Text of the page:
to such a distance from each other as to render the object invisible,
and then can send them along a current formed in the ether to any
distance on the earth. At the desired point the dispersing force is
withdrawn, when immediately cohesion reasserts itself and the object
reappears intact. This may sound like fiction, but being known to the
Lodge and its disciples as an actual fact, it is equally certain that
Science will sooner or later admit the proposition.
The instruments are in the body and brain of man. In the view of the
Lodge "the human brain is an exhaustless generator of force," and a
complete knowledge of the inner chemical and dynamic laws of Nature,
together with a trained mind, give the possessor the power to operate
the laws to which I have referred. This will be man's possession in
the future, and would be his today were it not for blind dogmatism,
selfishness, and materialistic unbelief.
Using the same powers, the trained Adept can produce before the eye,
OBJECTIVE TO THE TOUCH, material which was not visible before, and in
any desired shape. This would be called creation by the vulgar, but it
is simply evolution in your very presence. Matter is held suspended in
the air about us. Every particle of matter, visible or still
unprecipitated, has been through all possible forms, and what the
Adept does is to select any desired form, existing, as they all do, in
the Astral Light and then by effort of the Will and Imagination to
clothe the form with the matter by precipitation.
The distinct -- photographically and sharply definite -- image of
every line of every letter or picture is formed in the mind, and then
out of the air is drawn the pigment to fall within the limits laid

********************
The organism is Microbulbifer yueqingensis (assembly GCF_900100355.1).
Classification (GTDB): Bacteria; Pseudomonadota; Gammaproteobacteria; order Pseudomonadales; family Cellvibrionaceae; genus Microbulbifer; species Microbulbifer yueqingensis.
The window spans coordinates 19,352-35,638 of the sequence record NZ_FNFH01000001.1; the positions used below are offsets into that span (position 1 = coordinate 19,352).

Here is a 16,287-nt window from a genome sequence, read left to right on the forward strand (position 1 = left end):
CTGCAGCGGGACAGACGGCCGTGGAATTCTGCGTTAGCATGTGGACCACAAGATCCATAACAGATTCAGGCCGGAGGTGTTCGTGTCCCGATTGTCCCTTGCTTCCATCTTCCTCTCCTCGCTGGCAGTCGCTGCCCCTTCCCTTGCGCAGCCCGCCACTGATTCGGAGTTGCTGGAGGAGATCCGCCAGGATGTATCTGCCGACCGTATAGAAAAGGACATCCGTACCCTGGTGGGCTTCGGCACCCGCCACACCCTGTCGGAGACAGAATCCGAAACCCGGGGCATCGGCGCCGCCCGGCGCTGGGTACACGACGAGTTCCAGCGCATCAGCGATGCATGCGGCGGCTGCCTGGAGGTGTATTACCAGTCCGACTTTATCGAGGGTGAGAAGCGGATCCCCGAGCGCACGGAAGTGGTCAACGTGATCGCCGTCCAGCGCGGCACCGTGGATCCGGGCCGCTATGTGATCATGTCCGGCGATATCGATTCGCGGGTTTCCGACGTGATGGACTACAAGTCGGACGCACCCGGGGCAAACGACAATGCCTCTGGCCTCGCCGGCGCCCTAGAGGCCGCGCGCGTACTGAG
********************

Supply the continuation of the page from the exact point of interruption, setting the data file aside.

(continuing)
down by the brain, "the exhaustless generator of force and form."
This, then, naturally leads to the proposition that the human Will is
all powerful and the Imagination is a most useful faculty with a
dynamic force. The Imagination is the picture-making power of the
human mind. In the ordinary average human person it has not enough
training or force to be more than a sort of dream, but it may be
trained. When trained it is the Constructor in the Human Workshop.
Arrived at that stage it makes a matrix in the Astral substance
through which effects objectively will flow. It is the greatest power,
after Will, in the human assemblage of complicated instruments. The
modern Western definition of Imagination is incomplete and wide of the
mark. It is chiefly used to designate fancy or misconception and at
all times stands for unreality. It is impossible to get another term
as good because one of the powers of the trained Imagination is that
of making an image. The word is derived from those signifying the
formation or reflection of an image. This faculty used, or rather
suffered to act, in an unregulated mode has given the West no other
idea than that covered by "fancy."
So far as that goes it is right but it may be pushed to a greater
limit, which, when reached causes the Imagination to evolve in the
Astral substance an actual image or form which may be then used in the
same way as an iron molder uses a mold of sand for the molten iron. It
is therefore the King faculty, inasmuch as the Will cannot do its work
if the Imagination be at all weak or untrained. For instance, if the
person desiring to precipitate from the air wavers in the least with
the image made in the Astral substance, the pigment will fall upon the
paper in a correspondingly wavering and diffused manner.
To COMMUNICATE WITH ANOTHER MIND at any distance the Adept attunes all
the molecules of the brain and all the thoughts of the mind so as to
vibrate in unison with the mind to be affected, and that other mind
and brain have also to be either voluntarily thrown into the same
unison or fall into it voluntarily. So though the Adept be at Bombay
and his friend in New York, the distance is no obstacle, as the inner
senses are not dependent on an ear, but may feel and see the thoughts
and images in the mind of the other person.
And when it is desired to look into the mind and catch the thoughts of
another and the pictures all around him of all he has thought and